modern armies have similar mechanisms of purification. In WWII soldiers en route home often spent days together on troopships. Among themselves, the warriors could relive their feelings, express their grief for lost comrades [my emphasis], tell each other about their fears, and, above all, receive the support of their fellow soldiers. They were provided with a sounding board for their own sanity.
Again, the Vietnam War soldiers were denied these cleansing or mourning rituals. They were denied the ability to mourn loss. “When soldiers are denied these rituals they often tend to become emotionally disturbed,” quoting Hadley from Grossman’s text. Fortunately other countries learned this important lesson from the Vietnam War concerning the mourning of loss. “Since Vietnam, several different returning armies have applied this vital lesson,” writes Grossman. He continues, “The British troops returning from the Falklands could have been airlifted home, but instead they made the long, dreary, and therapeutic South Atlantic crossing with their navy.”
So, I am here suggesting that we should view kids who were raised on a steady diet of “participation trophies,” who adopted the mantra of “big rewards, little effort,” who are now committed to self over the collective, and who are insecurely attached to all manner of parent substitutes, as kids who have been shuttled in and out of our society and ultimately denied access to any and all mourning or cleansing rituals. Furthermore, I would suggest that Millennials’ embrace of socialism is an attempt to find a “troopship” that will allow them to go through the “long, dreary, and therapeutic … crossing with their navy” of choice (quoting Grossman). And who knows, maybe Millennials imagine Bernie Sanders as a leader capable of leading them through their cleansing ritual, their mourning ritual. They could be right.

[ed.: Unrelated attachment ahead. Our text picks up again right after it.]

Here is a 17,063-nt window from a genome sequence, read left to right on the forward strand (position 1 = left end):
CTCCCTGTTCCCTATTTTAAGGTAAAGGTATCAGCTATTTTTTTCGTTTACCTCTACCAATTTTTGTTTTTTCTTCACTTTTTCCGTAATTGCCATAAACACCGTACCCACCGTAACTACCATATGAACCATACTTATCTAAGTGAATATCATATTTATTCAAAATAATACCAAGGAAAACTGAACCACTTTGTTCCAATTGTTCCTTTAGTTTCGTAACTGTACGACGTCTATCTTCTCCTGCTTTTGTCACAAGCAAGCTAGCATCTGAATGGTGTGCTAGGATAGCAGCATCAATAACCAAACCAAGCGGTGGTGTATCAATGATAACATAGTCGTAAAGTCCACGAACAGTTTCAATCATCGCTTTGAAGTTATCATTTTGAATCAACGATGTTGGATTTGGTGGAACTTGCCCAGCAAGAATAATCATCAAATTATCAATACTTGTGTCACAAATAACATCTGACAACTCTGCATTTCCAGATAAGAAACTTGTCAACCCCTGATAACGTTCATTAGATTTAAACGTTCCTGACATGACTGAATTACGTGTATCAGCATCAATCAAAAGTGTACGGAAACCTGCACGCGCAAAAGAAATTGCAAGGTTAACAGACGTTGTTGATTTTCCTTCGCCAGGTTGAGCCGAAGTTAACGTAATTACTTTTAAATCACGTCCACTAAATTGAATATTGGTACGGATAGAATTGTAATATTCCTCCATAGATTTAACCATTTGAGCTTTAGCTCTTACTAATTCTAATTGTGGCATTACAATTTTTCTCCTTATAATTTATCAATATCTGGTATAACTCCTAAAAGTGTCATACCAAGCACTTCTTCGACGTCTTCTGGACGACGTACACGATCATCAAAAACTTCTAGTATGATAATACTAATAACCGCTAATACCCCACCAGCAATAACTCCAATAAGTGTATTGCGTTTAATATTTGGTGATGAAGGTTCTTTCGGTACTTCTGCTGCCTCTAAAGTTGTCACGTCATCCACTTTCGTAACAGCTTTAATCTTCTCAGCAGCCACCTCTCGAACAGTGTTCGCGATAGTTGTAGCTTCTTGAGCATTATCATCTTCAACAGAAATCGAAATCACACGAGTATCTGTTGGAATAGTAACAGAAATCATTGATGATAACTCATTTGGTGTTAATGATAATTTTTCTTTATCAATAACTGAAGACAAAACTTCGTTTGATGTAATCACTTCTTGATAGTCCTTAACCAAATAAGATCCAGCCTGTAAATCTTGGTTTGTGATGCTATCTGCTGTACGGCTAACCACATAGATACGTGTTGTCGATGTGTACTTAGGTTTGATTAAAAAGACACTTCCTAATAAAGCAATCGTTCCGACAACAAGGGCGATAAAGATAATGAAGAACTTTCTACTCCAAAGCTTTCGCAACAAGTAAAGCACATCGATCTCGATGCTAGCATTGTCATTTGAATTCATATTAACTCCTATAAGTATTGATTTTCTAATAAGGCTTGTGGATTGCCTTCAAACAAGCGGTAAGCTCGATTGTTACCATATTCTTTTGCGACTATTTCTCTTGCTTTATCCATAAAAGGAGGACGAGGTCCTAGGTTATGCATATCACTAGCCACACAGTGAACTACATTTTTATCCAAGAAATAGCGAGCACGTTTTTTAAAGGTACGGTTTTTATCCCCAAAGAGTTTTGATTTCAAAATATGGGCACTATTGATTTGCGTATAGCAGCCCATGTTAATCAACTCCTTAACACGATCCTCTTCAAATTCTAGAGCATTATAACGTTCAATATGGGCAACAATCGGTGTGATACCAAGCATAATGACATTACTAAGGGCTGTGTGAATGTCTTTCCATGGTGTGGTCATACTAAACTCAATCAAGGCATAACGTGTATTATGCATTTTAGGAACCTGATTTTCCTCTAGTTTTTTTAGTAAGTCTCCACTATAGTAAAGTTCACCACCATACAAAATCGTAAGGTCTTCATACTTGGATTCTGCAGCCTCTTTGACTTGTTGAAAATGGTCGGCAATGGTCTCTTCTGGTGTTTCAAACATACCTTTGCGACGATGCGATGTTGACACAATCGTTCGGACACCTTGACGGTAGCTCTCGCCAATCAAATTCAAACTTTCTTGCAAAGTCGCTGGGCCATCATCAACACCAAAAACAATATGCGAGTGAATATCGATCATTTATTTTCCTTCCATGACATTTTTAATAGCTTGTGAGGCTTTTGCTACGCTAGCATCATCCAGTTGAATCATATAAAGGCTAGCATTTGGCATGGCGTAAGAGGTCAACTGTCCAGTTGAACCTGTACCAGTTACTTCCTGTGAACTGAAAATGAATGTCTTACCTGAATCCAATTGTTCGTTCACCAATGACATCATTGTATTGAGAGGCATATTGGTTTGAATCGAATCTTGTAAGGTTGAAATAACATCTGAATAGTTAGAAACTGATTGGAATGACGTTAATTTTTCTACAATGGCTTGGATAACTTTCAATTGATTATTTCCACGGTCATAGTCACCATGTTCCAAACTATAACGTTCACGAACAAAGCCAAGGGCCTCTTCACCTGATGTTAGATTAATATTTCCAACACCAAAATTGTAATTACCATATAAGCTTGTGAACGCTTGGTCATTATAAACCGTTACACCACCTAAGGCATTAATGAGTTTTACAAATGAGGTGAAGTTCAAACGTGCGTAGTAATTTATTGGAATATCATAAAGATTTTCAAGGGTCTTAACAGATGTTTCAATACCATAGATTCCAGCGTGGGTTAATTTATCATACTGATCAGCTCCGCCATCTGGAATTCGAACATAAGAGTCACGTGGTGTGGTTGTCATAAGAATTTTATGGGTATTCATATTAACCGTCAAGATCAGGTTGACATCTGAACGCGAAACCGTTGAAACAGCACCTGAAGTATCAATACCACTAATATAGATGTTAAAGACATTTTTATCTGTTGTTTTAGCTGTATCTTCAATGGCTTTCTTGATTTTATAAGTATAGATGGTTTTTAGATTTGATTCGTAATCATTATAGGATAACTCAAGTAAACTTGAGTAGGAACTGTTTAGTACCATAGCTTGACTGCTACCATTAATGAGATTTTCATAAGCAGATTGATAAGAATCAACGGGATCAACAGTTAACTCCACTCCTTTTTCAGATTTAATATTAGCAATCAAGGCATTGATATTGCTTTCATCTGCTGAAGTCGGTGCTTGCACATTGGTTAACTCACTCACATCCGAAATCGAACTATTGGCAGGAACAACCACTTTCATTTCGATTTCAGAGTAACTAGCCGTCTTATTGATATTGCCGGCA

For an in-depth academic look at the rise of systems engineering, I’d point the reader to Debora Hammond’s 2003 book entitled The Science of Synthesis: Exploring the Social Implications of General Systems Theory.
 According to Grossman, this systems engineering approach to troop deployment during the Vietnam War did work and kept troop preparedness levels up in the short term. However, as Grossman talks about in a chapter entitled Post-Traumatic Stress Disorder and the Cost of Killing in Vietnam, these atomistic deployment practices resulted in high levels of PTSD in the long term. What this lesson teaches us is that when societies devalue or demean or engineer out mourning practices, there’s a high price to pay.